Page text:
Friend and author Amy Simpson, whose forthcoming book Blessed Are the Unsatisfied hits book shelves in February 2018, is also a coach and thought leader on issues related to mental health. Amy recently invited me to share some reflections in a guest post for her blog. Explore these “3 Tips for Coping With Today’s Biggest […]
Having had a spiritual awakening as the result of these steps, we tried to carry this message to alcoholics, and to practice these principles in all our affairs. – “Step 12” of Alcoholics Anonymous
The trials of single parenting and a full-time job have kept me away from this intersection. But in between bedtime wake-up calls, soccer and swim practices, and work deadlines, I’ve been thinking about the “T” in our 12-Step-inspired series, “REST for Restless Souls.”
First, a quick review of where we’ve been in this five-part series. We asked what “rest” for restless souls looks like as a lived daily reality, and suggested it’s “recovery” — recovery of the joy, peace and freedom God wants for us. That’s when we explored how insights from the recovery-based “12 Steps” of Alcoholics Anonymous might help in getting us there.
The acronym “REST” has laid out that path:
- “R” is for “Recognize.” We recognize our spiritual restlessness for what it is, much in the same way that those in recovery for addiction must first admit to their powerlessness over drugs or alcohol.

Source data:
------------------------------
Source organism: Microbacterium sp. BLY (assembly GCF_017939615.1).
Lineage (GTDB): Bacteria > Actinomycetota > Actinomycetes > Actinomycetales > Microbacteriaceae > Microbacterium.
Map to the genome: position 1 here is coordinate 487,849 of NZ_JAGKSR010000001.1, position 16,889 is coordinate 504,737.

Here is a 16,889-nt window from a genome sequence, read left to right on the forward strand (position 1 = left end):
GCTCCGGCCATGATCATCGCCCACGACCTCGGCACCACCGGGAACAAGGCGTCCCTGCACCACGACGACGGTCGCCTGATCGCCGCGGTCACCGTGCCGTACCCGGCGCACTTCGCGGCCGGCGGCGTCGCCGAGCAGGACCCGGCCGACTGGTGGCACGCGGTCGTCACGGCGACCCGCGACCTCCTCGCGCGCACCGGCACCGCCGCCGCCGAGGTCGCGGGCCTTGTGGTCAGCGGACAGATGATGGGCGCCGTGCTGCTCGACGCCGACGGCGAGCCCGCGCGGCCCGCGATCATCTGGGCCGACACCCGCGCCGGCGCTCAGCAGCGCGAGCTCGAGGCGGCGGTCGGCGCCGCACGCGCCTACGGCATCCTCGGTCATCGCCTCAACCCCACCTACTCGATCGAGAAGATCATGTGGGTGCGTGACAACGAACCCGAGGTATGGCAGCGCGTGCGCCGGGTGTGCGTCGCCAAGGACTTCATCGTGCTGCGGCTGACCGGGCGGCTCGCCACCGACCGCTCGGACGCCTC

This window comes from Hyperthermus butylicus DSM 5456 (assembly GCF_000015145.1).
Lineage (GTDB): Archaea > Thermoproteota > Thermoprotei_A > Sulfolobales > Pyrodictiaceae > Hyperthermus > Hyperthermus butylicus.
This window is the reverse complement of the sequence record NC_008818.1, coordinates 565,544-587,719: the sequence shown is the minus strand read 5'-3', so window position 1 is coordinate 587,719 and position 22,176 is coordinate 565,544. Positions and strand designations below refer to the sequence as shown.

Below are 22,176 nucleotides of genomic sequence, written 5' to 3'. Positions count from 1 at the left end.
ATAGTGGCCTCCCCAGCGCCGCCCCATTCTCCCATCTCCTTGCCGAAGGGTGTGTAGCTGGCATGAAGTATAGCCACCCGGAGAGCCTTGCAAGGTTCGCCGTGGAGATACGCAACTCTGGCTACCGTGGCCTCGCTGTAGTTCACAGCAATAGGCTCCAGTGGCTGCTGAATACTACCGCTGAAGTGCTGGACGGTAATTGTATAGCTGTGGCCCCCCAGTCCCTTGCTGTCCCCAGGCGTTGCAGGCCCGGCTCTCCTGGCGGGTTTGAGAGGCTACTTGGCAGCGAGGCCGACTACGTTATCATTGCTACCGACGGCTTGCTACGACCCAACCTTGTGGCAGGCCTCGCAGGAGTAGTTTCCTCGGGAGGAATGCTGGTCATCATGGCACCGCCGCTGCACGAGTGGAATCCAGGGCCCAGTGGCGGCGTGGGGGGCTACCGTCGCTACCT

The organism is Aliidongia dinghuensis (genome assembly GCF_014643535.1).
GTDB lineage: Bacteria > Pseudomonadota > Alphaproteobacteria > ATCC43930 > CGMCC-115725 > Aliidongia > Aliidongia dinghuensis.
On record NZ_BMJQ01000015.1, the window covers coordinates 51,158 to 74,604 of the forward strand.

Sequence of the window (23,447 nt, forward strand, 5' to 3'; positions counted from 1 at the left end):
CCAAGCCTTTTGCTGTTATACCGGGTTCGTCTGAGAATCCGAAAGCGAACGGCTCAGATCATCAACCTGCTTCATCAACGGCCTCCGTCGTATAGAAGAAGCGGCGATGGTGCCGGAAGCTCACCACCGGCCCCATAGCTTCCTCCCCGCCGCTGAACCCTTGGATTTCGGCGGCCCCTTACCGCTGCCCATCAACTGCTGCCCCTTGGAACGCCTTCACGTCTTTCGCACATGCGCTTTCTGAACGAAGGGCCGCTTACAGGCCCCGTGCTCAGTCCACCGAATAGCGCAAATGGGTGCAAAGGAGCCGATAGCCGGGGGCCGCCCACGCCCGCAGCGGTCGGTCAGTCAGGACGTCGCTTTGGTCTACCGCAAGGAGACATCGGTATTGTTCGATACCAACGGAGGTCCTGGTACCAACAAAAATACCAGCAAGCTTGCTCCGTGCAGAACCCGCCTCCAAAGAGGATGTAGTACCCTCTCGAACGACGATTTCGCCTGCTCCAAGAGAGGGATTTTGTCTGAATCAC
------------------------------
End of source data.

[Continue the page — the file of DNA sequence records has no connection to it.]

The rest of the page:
- “E” is for “Evaluate.” We evaluate why we are spiritually restless. This exercise requires probing and unearthing the origins of our restlessness with the same spirit behind AA’s call for a “searching and fearless moral inventory of ourselves.”
- “S” is for “Surrender.” We surrender our life, including our restlessness, to the care of God as we understand God. This form of surrender is freeing: it frees us from living our lives disingenuously, according to someone else’s prescriptions for what to believe or how to live. If, for example, we can’t understand God as others may have portrayed Him for us — as a stern drill sergeant who could care less whether we’re miserable all the time — then we really don’t have to surrender to that God.
And, last, “T” is for “Try.”
Step 12 reads: “Having had a spiritual awakening as a result of these steps, we tried to carry this message to alcoholics, and to practice these principles in all our affairs.”
Finding rest — recovering joy, peace, freedom and wholeness — also means trying to serve others. It means trying to share the rest God gives us with those who need the same. This also depends on trying to practice the daily, 12-Step recovery principles of self-honesty, humility and forgiveness, so that what we are sharing with our neighbor is a real and genuine faucet of who we are, not just pretense.
The insertion of “try” here is key to entering into rest. “Try” implies that we won’t always succeed. In fact, there will be times when even our very best looks like fall-on-our-face failure, both to us and to those around us.
We will fail at loving and serving others.
We will also fail to live by the very principles we affirm to be true and that bring God-given rest to our souls.
The reality is our best may not be good enough for others. It may even fall short of what we expect from ourselves. But so long as we’re trying — so long as we’re doing the best we can at any given moment — that is enough for God.
“T” is for “Try.”